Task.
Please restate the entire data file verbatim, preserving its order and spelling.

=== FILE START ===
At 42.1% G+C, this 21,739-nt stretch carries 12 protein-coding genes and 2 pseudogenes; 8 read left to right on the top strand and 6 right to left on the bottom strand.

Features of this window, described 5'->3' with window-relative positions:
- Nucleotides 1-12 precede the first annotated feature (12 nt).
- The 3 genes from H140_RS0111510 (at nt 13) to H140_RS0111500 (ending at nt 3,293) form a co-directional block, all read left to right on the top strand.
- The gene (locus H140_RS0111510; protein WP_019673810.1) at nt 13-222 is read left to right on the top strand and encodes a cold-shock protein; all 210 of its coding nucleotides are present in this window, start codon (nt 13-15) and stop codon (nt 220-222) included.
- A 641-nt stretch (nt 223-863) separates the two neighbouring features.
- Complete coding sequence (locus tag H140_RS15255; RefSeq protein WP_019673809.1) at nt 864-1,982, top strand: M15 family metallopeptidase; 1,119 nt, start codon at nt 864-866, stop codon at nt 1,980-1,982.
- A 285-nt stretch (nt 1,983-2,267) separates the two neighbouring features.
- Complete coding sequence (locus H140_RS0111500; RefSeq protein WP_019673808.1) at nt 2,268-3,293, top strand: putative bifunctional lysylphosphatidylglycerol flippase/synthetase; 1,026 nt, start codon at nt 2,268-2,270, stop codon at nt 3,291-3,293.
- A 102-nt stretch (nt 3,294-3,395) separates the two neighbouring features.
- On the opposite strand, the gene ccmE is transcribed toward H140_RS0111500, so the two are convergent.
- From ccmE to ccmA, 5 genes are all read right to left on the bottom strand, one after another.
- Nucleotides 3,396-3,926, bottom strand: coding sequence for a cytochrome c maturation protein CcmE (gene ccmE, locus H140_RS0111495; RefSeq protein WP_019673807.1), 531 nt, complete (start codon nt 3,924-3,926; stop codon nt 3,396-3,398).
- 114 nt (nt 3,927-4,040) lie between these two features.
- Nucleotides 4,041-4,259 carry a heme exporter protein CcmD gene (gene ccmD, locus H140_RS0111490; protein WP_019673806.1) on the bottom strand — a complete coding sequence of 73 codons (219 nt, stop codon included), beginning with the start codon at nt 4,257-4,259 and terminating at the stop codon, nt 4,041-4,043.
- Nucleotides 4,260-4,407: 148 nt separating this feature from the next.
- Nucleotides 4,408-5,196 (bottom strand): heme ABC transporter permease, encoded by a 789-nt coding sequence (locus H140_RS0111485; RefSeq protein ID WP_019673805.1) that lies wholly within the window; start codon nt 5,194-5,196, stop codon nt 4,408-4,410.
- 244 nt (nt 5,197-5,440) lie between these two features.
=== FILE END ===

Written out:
At 42.1% G+C, this 21,739-nt stretch carries 12 protein-coding genes and 2 pseudogenes; 8 read left to right on the top strand and 6 right to left on the bottom strand.

Features of this window, described 5'->3' with window-relative positions:
- Nucleotides 1-12 precede the first annotated feature (12 nt).
- The 3 genes from H140_RS0111510 (at nt 13) to H140_RS0111500 (ending at nt 3,293) form a co-directional block, all read left to right on the top strand.
- The gene (locus H140_RS0111510; protein WP_019673810.1) at nt 13-222 is read left to right on the top strand and encodes a cold-shock protein; all 210 of its coding nucleotides are present in this window, start codon (nt 13-15) and stop codon (nt 220-222) included.
- A 641-nt stretch (nt 223-863) separates the two neighbouring features.
- Complete coding sequence (locus tag H140_RS15255; RefSeq protein WP_019673809.1) at nt 864-1,982, top strand: M15 family metallopeptidase; 1,119 nt, start codon at nt 864-866, stop codon at nt 1,980-1,982.
- A 285-nt stretch (nt 1,983-2,267) separates the two neighbouring features.
- Complete coding sequence (locus H140_RS0111500; RefSeq protein WP_019673808.1) at nt 2,268-3,293, top strand: putative bifunctional lysylphosphatidylglycerol flippase/synthetase; 1,026 nt, start codon at nt 2,268-2,270, stop codon at nt 3,291-3,293.
- A 102-nt stretch (nt 3,294-3,395) separates the two neighbouring features.
- On the opposite strand, the gene ccmE is transcribed toward H140_RS0111500, so the two are convergent.
- From ccmE to ccmA, 5 genes are all read right to left on the bottom strand, one after another.
- Nucleotides 3,396-3,926, bottom strand: coding sequence for a cytochrome c maturation protein CcmE (gene ccmE, locus H140_RS0111495; RefSeq protein WP_019673807.1), 531 nt, complete (start codon nt 3,924-3,926; stop codon nt 3,396-3,398).
- 114 nt (nt 3,927-4,040) lie between these two features.
- Nucleotides 4,041-4,259 carry a heme exporter protein CcmD gene (gene ccmD, locus H140_RS0111490; protein WP_019673806.1) on the bottom strand — a complete coding sequence of 73 codons (219 nt, stop codon included), beginning with the start codon at nt 4,257-4,259 and terminating at the stop codon, nt 4,041-4,043.
- Nucleotides 4,260-4,407: 148 nt separating this feature from the next.
- Nucleotides 4,408-5,196 (bottom strand): heme ABC transporter permease, encoded by a 789-nt coding sequence (locus H140_RS0111485; RefSeq protein ID WP_019673805.1) that lies wholly within the window; start codon nt 5,194-5,196, stop codon nt 4,408-4,410.
- 244 nt (nt 5,197-5,440) lie between these two features.